Friday, August 14, 2015

Exposing our "expert blind spots" to support student learning

At the Distance Teaching & Learning conference in Madison, WI this week, Sharon Derry and Susan Rundell Singer discussed the role of novices and experts in the classroom. According to Singer, research shows that experts can make visible only 30% of what they do unless a specialist in cognitive task analysis is there to help them unpack it. As learning practitioners, she stated, we need to help experts expose their "expert blind spots" in order to aid novices in their movement along the novice-expert continuum. The two scholars explained how faculty should be aware of their expert blind spots so they can put on the persona of their learners and learn how to solve the problem without this expert knowledge.

They went on to discuss how "worked problems", a concept discussed in earlier research by Derry, might be a potential way for experts to make their expert processes visible. A worked problem is making visible the thinking process one might go through to solve a problem or filling in the gaps that an expert may not be aware they need to show you in order to solve a problem.

But a worked example is very different than just a physics professor solving a problem on the board. There needs to be specifics, unpacking expertise, scaffolding/making the thinking process. She referenced Allen Schoenfeld's work on making thinking visible, which is still critical (and perhaps lacking application) in classrooms today. She also discussed how the novice and expert might work together to expose the problem and developed the worked problem model together.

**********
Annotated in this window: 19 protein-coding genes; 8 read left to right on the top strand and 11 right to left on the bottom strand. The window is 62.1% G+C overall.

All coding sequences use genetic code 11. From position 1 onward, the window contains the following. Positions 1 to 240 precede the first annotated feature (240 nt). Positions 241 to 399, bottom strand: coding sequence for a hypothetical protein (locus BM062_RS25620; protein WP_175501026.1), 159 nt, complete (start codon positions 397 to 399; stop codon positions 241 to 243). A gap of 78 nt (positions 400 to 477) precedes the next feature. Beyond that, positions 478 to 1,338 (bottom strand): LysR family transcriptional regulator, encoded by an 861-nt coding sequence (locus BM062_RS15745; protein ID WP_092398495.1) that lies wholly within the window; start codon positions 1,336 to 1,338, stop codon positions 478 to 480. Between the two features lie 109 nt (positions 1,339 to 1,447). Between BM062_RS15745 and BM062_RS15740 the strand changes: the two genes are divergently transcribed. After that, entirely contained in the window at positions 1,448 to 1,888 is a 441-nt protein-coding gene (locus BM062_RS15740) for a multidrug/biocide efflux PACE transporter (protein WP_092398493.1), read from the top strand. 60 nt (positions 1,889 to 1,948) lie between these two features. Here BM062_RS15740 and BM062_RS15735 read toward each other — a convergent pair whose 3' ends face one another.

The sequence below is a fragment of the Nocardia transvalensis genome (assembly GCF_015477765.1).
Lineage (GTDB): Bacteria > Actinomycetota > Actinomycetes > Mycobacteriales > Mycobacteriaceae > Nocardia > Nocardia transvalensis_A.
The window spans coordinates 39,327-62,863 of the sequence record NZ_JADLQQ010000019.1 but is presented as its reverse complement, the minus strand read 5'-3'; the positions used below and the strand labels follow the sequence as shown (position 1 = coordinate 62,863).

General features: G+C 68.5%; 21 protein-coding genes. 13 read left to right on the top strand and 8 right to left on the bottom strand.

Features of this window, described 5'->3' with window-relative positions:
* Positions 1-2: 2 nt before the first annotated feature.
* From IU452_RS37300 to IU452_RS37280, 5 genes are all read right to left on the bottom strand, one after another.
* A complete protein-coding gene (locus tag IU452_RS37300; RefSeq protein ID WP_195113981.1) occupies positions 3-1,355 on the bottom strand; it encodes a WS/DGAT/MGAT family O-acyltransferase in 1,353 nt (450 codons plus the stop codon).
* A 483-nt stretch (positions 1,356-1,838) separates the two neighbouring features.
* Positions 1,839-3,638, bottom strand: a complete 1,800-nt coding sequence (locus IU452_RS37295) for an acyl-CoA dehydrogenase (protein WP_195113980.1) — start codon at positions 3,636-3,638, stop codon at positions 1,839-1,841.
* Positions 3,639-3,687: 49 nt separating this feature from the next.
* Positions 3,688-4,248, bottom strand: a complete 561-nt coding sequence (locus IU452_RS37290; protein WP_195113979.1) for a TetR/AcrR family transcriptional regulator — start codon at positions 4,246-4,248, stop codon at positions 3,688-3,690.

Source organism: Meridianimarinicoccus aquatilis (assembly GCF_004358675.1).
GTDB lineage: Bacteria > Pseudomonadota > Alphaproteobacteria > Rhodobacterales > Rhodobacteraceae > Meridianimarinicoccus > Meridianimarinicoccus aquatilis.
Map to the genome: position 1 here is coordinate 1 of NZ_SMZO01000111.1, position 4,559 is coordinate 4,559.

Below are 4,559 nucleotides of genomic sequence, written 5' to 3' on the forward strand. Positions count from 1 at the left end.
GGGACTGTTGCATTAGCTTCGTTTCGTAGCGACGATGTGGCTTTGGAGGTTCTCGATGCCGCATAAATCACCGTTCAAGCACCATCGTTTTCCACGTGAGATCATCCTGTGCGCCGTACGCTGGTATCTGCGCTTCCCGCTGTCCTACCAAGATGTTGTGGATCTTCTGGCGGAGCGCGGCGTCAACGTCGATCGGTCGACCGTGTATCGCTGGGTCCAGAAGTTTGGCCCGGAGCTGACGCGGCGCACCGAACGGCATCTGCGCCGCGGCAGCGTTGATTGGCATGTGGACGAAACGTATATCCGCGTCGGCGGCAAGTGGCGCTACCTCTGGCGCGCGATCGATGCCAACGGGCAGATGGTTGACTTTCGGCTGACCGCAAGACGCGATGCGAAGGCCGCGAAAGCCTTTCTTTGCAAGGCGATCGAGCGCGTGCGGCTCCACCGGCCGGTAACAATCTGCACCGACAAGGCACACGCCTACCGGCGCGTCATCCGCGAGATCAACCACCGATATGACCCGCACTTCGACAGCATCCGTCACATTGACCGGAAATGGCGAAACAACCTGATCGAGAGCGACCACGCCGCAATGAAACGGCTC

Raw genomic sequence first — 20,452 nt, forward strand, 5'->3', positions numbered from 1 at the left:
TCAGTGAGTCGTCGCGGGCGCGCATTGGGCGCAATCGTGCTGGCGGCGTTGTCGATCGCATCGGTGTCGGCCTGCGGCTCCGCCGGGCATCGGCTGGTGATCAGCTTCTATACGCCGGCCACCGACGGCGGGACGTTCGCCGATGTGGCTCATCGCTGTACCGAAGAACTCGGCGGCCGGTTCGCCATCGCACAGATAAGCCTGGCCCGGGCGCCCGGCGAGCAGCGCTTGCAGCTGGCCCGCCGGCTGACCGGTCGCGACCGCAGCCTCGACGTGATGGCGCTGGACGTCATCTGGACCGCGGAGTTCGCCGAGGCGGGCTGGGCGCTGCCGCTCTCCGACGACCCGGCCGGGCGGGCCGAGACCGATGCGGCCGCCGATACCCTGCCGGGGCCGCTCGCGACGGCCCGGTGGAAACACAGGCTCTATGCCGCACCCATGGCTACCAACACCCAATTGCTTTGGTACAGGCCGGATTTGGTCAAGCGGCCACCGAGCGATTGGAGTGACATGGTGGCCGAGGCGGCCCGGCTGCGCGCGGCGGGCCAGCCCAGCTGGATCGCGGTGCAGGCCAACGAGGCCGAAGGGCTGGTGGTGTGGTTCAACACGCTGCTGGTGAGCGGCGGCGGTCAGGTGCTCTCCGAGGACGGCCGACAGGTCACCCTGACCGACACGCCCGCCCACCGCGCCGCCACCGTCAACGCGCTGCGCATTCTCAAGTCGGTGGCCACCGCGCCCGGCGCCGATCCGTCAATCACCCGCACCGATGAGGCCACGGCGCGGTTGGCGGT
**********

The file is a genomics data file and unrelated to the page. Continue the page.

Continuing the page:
When it comes to helping students develop their writing, it is critical that we provide similar "worked problems" in the classroom. One way I do this is to walk students through my own writing process and show them my progress on real writing projects throughout our time in the course. I also provide annotated examples of prior students' writing to show my new students what works, what is good evidence, and what are good "moves" in academic writing. I will admit, however, that I could use more time talking with faculty or other specialists about what makes me an expert writer and what my blind spots might be when it comes to teaching writing. With this in mind, I suggest we spend time talking through our process and our methods for solving our discipline's "problems" with others. And since cognitive task analysis experts aren't always hanging around the corner to help us unpack our expertise, perhaps we can gather faculty and experts in other disciplines who may not have the same blind spots as us to help us unpack these blind spots together.

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